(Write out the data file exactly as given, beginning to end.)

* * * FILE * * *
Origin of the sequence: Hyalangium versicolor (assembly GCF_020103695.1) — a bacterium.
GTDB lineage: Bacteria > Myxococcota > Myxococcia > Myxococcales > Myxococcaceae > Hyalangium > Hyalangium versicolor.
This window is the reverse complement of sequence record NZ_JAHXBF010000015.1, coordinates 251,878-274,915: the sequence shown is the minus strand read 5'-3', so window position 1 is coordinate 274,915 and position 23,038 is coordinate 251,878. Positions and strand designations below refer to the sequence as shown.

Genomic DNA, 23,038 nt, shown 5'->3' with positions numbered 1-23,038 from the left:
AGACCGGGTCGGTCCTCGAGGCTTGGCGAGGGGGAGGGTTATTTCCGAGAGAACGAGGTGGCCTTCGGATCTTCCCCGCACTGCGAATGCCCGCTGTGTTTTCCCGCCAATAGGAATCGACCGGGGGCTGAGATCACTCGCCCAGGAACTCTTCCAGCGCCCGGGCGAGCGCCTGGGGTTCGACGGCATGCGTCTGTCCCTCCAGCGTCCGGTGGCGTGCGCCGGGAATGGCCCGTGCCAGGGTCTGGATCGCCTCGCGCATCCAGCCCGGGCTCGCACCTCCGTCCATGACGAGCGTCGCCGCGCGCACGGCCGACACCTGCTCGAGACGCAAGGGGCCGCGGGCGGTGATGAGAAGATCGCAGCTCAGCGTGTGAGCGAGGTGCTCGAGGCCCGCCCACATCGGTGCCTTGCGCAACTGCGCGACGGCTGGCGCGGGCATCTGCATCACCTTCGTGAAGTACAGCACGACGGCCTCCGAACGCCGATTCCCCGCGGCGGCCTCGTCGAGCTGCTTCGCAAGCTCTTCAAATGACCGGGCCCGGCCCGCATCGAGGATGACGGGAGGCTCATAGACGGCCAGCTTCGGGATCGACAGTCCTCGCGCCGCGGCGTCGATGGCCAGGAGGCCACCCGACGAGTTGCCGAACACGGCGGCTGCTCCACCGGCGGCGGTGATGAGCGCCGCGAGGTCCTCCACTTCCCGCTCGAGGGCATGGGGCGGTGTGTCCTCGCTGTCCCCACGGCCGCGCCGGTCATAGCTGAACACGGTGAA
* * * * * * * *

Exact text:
Origin of the sequence: Hyalangium versicolor (assembly GCF_020103695.1) — a bacterium.
GTDB lineage: Bacteria > Myxococcota > Myxococcia > Myxococcales > Myxococcaceae > Hyalangium > Hyalangium versicolor.
This window is the reverse complement of sequence record NZ_JAHXBF010000015.1, coordinates 251,878-274,915: the sequence shown is the minus strand read 5'-3', so window position 1 is coordinate 274,915 and position 23,038 is coordinate 251,878. Positions and strand designations below refer to the sequence as shown.

Genomic DNA, 23,038 nt, shown 5'->3' with positions numbered 1-23,038 from the left:
AGACCGGGTCGGTCCTCGAGGCTTGGCGAGGGGGAGGGTTATTTCCGAGAGAACGAGGTGGCCTTCGGATCTTCCCCGCACTGCGAATGCCCGCTGTGTTTTCCCGCCAATAGGAATCGACCGGGGGCTGAGATCACTCGCCCAGGAACTCTTCCAGCGCCCGGGCGAGCGCCTGGGGTTCGACGGCATGCGTCTGTCCCTCCAGCGTCCGGTGGCGTGCGCCGGGAATGGCCCGTGCCAGGGTCTGGATCGCCTCGCGCATCCAGCCCGGGCTCGCACCTCCGTCCATGACGAGCGTCGCCGCGCGCACGGCCGACACCTGCTCGAGACGCAAGGGGCCGCGGGCGGTGATGAGAAGATCGCAGCTCAGCGTGTGAGCGAGGTGCTCGAGGCCCGCCCACATCGGTGCCTTGCGCAACTGCGCGACGGCTGGCGCGGGCATCTGCATCACCTTCGTGAAGTACAGCACGACGGCCTCCGAACGCCGATTCCCCGCGGCGGCCTCGTCGAGCTGCTTCGCAAGCTCTTCAAATGACCGGGCCCGGCCCGCATCGAGGATGACGGGAGGCTCATAGACGGCCAGCTTCGGGATCGACAGTCCTCGCGCCGCGGCGTCGATGGCCAGGAGGCCACCCGACGAGTTGCCGAACACGGCGGCTGCTCCACCGGCGGCGGTGATGAGCGCCGCGAGGTCCTCCACTTCCCGCTCGAGGGCATGGGGCGGTGTGTCCTCGCTGTCCCCACGGCCGCGCCGGTCATAGCTGAACACGGTGAA